English Heritage and Google Street View to reveal historic sites online

New partnership means we can now see treasures rarely open to the public

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Hard-to-see masterpieces on stately home ceilings and rarely opened stores of archaeological remains are among the heritage being revealed online for the first time.

A new partnership between English Heritage and Google Arts & Culture has deployed digital technology including Street View and gigapixel cameras to bring 29 historic sites across England to life for an international audience.

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From Tintagel Castle, Cornwall, where King Arthur is said to have been conceived, to a Cold War Bunker in York, armchair heritage buffs will be able to explore some of England's most famous and unusual historic sites.

The interior of the Cold War Bunker in York
The interior of the Cold War Bunker in York (Google/PA)

For the first time, people will get to see in detail Antonio Zucchi's 18th century ceiling paintings at Kenwood House, London, and the 17th century "Elysium" ceiling at Bolsover Castle, Derbyshire, which have been photographed in ultra-high definition.

They will also be able to view the largely-unseen vast 1820 painting of the Battle of Hastings by Frank Wilkin, which hangs within the private school at Battle Abbey, East Sussex.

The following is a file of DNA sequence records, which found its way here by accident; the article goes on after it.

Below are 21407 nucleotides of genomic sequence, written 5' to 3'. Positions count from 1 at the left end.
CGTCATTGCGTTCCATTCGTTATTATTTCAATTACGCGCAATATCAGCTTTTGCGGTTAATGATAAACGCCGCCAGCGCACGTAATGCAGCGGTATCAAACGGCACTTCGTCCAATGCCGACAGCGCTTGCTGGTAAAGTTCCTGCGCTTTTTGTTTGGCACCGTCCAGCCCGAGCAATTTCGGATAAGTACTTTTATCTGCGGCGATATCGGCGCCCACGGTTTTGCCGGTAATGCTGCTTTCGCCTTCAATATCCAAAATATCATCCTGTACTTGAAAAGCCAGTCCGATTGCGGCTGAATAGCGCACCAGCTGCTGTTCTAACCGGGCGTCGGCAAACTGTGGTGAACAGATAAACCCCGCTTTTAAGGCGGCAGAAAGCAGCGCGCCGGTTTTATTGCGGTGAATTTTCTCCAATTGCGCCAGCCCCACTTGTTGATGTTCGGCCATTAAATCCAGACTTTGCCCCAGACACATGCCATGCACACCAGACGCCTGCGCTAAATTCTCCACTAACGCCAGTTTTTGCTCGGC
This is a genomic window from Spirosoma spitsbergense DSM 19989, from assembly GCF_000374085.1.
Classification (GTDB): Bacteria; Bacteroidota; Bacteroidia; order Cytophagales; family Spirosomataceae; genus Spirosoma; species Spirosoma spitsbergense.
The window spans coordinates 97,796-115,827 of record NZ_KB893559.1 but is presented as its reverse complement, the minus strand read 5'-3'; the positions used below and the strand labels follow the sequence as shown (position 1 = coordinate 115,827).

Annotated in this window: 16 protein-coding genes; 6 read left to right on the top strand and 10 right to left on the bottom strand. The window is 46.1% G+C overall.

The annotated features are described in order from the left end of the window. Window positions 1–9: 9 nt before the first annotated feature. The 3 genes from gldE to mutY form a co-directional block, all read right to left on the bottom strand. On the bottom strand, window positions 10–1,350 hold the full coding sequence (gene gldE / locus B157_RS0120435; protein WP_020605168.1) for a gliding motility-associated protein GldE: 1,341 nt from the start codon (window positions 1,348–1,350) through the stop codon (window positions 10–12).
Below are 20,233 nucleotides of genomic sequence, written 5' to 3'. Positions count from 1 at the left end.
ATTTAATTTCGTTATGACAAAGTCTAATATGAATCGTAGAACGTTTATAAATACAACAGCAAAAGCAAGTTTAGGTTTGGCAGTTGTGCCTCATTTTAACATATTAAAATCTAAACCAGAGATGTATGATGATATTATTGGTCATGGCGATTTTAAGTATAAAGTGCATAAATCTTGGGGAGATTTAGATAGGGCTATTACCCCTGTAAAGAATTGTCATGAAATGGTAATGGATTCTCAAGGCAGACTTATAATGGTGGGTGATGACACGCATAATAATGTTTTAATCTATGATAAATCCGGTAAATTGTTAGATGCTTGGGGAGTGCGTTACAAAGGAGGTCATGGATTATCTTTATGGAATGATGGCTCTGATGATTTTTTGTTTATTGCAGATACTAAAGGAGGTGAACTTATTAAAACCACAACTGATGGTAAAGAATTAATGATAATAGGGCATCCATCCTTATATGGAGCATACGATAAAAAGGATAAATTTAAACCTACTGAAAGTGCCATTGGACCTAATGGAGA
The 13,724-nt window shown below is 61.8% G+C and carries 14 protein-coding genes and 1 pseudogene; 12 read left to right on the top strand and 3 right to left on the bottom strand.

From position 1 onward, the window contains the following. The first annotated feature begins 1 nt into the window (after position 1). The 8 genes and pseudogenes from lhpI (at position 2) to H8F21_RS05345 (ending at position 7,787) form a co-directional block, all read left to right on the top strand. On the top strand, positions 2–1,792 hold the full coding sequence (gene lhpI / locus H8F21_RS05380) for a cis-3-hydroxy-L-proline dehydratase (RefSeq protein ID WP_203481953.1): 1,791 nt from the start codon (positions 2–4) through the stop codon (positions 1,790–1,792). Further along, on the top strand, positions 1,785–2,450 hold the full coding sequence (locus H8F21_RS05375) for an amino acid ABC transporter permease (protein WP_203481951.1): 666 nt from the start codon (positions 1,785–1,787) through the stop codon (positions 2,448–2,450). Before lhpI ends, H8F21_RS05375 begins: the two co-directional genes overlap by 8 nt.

Tintagel Castle captured on a Google Street View camera
Tintagel Castle captured on a Google Street View camera (English Heritage/PA)

And they can get 360 degree views of the elaborately decorated Durbar Room at Osborne on the Isle of Wight and of the terrace of the stately home loved by Queen Victoria, from the comfort of their own homes.

Google's Street View is allowing people to remotely explore the labyrinthine corridors and workshops of the Victorian J W Evans silver factory in Birmingham, normally only open to the public for pre-booked guided tours.

The technology is also opening up the store of 160,000 historical artefacts at Wrest Park, Bedfordshire, revealing items such as a Roman sculpture of the goddess Venus, a medieval stone "corbel" or bracket with a carved face, and a 19th century wood and iron tower used to change electric lamps in London's Covent Garden Market building.

The wood and iron tower used to change electric lamps
The wood and iron tower used to change electric lamps (English Heritage/PA)

The partnership is the first time Google Arts & Culture has worked with a heritage organisation, and the first time it has worked with an institution covering multiple sites.

Matt Thompson, head of collections at English Heritage, said: "In our new role as a charity, English Heritage is looking for innovative ways to open our sites to the public and share their fascinating stories with them.

"Now thanks to Google Arts & Culture's technology, we've been able to bring people closer to our historic masterpieces than ever before, open up our storehouses to a global audience, and showcase hitherto unseen artefacts."

Roman sculpture of the goddess Venus
Roman sculpture of the goddess Venus (English Heritage/PA)

Amit Sood, director of Google Arts & Culture, said: "England has such a rich, diverse, and interesting heritage - spanning literally centuries.

"English Heritage has done such an amazing job in preserving iconic art and sites, allowing us a glimpse into what life was like in a different time.

"Google Arts & Culture are proud to partner with English Heritage and use the power of technology to share these wonders and stories with a global audience."

:: To view and explore the sites, people can visit: g.co/EnglishHeritage.

Hilarious Google Street View images from around the world

Hilarious Google Street View images from around the world